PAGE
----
Monday, December 22, 2008

Setting Goals

Pam here. Let’s talk about goals, New Year’s resolutions, whatever you want to call them.

When I set writing-related goals, it’s always about plotting, planning, writing, re-writing, submitting, etc. I don’t say “sell 3 books this year!” which would be wonderful, but that’s not something I can control. Short of a major disaster, I can accomplish the things mentioned above.

And if I meet those goals, then the possibility of “selling 3 books this year” might actually become a reality some day!

Set yearly goals, then break them down into quarterly and/or monthly goals, then weekly or daily goals if need be. But be prepared to go with the flow. If you get a redirection from an editor or agent you do need to be flexible. So if you’re really industrious, you can have more than one set of goals. Now wouldn’t that be fun? Maybe I’ll try that this year!!

I just reviewed my writing goals for last year. My first quarter goals were to send a requested proposal on a second book in a series to an editor and finish the manuscript. However, those goals were set aside when the editor passed on the first book in the series. I moved to my second quarter goals which told me to revise and submit the first book elsewhere, which is what my agent and I did.

Next, I moved to part B of my second quarter goals which was to start another manuscript on a new series while the first book in the other series was making the rounds. This manuscript is now finished and in the final editing stage. So, even though I had to flip my goals around a bit, I did have a plan.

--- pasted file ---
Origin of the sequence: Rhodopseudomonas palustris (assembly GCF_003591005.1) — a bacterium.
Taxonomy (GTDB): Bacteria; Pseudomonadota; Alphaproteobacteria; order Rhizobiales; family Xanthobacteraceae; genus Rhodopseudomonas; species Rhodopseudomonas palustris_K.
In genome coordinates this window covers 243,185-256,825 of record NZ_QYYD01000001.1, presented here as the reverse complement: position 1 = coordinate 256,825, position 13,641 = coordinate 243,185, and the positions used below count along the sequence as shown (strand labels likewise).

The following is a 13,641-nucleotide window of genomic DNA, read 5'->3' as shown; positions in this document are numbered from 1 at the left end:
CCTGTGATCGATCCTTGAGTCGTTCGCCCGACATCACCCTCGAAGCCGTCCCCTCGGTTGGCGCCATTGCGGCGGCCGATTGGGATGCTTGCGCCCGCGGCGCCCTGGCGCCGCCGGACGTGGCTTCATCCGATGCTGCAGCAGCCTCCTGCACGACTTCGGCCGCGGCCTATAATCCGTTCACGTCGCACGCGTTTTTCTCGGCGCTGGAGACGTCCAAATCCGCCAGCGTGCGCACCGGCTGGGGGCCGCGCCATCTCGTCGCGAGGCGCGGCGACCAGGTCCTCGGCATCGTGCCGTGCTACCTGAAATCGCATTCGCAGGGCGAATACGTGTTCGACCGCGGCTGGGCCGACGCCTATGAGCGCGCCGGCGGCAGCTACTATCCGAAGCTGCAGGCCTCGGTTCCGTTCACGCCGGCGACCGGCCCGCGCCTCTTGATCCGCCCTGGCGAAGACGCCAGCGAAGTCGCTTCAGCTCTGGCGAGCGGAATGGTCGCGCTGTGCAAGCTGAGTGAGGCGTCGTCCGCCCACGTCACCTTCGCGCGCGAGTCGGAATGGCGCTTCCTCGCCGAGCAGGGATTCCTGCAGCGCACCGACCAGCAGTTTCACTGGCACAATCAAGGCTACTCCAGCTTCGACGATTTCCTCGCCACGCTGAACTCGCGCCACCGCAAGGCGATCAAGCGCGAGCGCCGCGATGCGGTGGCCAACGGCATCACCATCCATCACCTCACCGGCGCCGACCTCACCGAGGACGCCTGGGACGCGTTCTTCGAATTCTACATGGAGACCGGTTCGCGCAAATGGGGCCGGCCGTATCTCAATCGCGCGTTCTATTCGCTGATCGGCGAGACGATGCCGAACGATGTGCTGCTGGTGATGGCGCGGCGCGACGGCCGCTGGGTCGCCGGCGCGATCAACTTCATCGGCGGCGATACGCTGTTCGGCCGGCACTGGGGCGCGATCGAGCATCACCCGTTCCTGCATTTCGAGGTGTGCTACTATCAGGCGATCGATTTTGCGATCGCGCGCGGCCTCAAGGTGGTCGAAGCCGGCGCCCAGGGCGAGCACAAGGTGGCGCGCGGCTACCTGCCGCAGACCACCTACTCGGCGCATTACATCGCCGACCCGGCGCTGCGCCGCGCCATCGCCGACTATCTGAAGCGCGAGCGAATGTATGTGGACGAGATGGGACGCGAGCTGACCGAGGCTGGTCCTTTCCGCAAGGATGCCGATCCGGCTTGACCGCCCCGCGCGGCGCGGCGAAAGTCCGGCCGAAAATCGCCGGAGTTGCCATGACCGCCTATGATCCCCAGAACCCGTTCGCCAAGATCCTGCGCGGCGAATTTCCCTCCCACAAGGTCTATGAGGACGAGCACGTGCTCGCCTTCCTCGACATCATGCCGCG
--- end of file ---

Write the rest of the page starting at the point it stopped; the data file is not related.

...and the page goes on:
If you get bogged down trying to set goals for the latter part of the year, you can be a bit vague. My goals for the 3rd and 4th quarters for last year simply stated: Third and fourth quarters will depend on what happens in the first two. But if you do this, make sure you go back and set those goals as soon as you find direction in the 1st or 2nd quarter. If you don’t, you might find yourself wasting time trying to decide what to do in the second half of the year.

Setting goals can be a little overwhelming and sometimes we wonder later why we bothered. I think the key is to review your goals periodically throughout the year. Either print them out or make a note on your calendar to look over them every month or so to track your progress. Or, if you prefer, write them on a calendar or an erasable bulletin board. Anything to help you keep track of what you want to accomplish.

And you know the coolest part…the part we often forget to do? At the end of the year, you can mark off all those goals you actually accomplished in your writing. And if you’re like me …ahem… it makes you feel guilty to have NOT accomplished much towards your writing goals so you determine to do better next year.

I didn’t accomplish all my goals for 2008, but I learned a bit about my schedule and when and how I can get things done. Due to my day job which is pretty hectic in the fall and winter, I have more creative energy in the first half of the year, so part of my goals will be to write two rough drafts from January through June. The second half of the year will be devoted to editing those rough drafts. If I stay ahead of task, and get a chance to edit, that will be extra gravy.

So, let’s take the next couple of weeks and work on our goals. Maybe we’ll have a chance to come back and review this topic again after the new year to see how organized we’ve become.

How about you? Did you set goals for 2008? Did you accomplish them? Have you started working on goals for 2009? Any tips you’d like to share?

Remember to:

Set goals that excite you!
Set goals that you can control
Break them down into yearly, monthly, weekly, and daily to-do lists

Happy Goal-setting!

18 comments :